A total of 175 adult members of the public were given a questionnaire about the risks posed by the construction industry. This survey revealed that the majority were very much aware of the various risks faced by people, plants, and animals, as well as the risks to the environment as a result of construction activities. For example, most of them agreed that construction activity can cause soil erosion, floods, loss of natural resources, reduction in soil quality, and reduction of rain absorption area. The majority also recognized that loss of habitat, death, and destruction are some of the effects on plants and animals. Similarly, most of them agreed that animals may move away from an area where construction takes place. In addition, a large number of respondents also acknowledged that two risks faced by humans are health problems due to dust released during construction and feeling discomfort due to the noise from construction. However, only around one third of the sample considered that murky water caused by soil erosion from construction sites could have a negative effect on fish in rivers.

In general, most of the people surveyed held similar perceptions about construction risks irrespective of their academic or social background. One notable exception, however, was educational level: Among the sample who responded to this survey, those who had completed university education obtained a mean score of 63.09 for construction risk awareness. Those who were educated up to pre-university level, on the other hand, obtained a corresponding mean score of 59.68. This difference is statistically significant as shown by the p value of .01 in the independent samples t-test analysis conducted. This implies that university education helped improve awareness of construction risk.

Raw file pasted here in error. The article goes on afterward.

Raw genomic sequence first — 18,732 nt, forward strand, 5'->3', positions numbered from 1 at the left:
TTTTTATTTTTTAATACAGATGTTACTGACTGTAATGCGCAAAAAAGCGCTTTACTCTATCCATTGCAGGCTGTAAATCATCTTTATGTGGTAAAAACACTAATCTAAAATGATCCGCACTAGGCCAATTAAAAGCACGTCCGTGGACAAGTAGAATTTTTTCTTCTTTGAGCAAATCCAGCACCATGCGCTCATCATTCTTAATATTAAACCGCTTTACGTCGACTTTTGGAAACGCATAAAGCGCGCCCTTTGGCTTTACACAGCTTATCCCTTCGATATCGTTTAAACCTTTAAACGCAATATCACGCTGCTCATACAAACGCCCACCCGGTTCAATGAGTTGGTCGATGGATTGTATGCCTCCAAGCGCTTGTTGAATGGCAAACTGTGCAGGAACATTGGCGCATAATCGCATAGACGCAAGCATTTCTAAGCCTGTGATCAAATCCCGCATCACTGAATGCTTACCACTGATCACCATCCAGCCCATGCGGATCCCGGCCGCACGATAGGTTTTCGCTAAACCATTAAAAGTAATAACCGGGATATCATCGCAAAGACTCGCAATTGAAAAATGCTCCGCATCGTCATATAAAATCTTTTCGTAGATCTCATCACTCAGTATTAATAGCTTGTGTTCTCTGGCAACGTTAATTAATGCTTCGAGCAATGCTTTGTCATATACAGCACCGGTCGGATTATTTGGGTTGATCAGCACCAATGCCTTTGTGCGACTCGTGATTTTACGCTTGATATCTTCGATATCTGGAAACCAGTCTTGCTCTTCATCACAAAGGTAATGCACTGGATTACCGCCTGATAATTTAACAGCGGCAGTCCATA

6 Research on Risks Related to Construction

Although Malaysia has developed expertise and tools such as environmental auditing and environmental impact assessment to help quantify impacts and risks, it is hardly keeping up with the pace of development we are currently experiencing (Lee and Fong 2002). To date, only limited research has touched on how to integrate the identification, assessment, and management of construction-related risks to the environment. Measures to eliminate or assuage these risks must be properly identified and formulated at the outset of the project planning process to include engineering, geotechnical, and architectural inputs, among others (Eom and Paek 2009). Research approaches by Eom and Paek (2009), Tam et al. (2004), Shen et al. (2005), Li et al. (2005), Cheung et al. (2004), and Chen et al. (2005) can be reviewed and adopted where suitable. However they are not without drawbacks, because their construction risk evaluations are based on the availability of guidelines.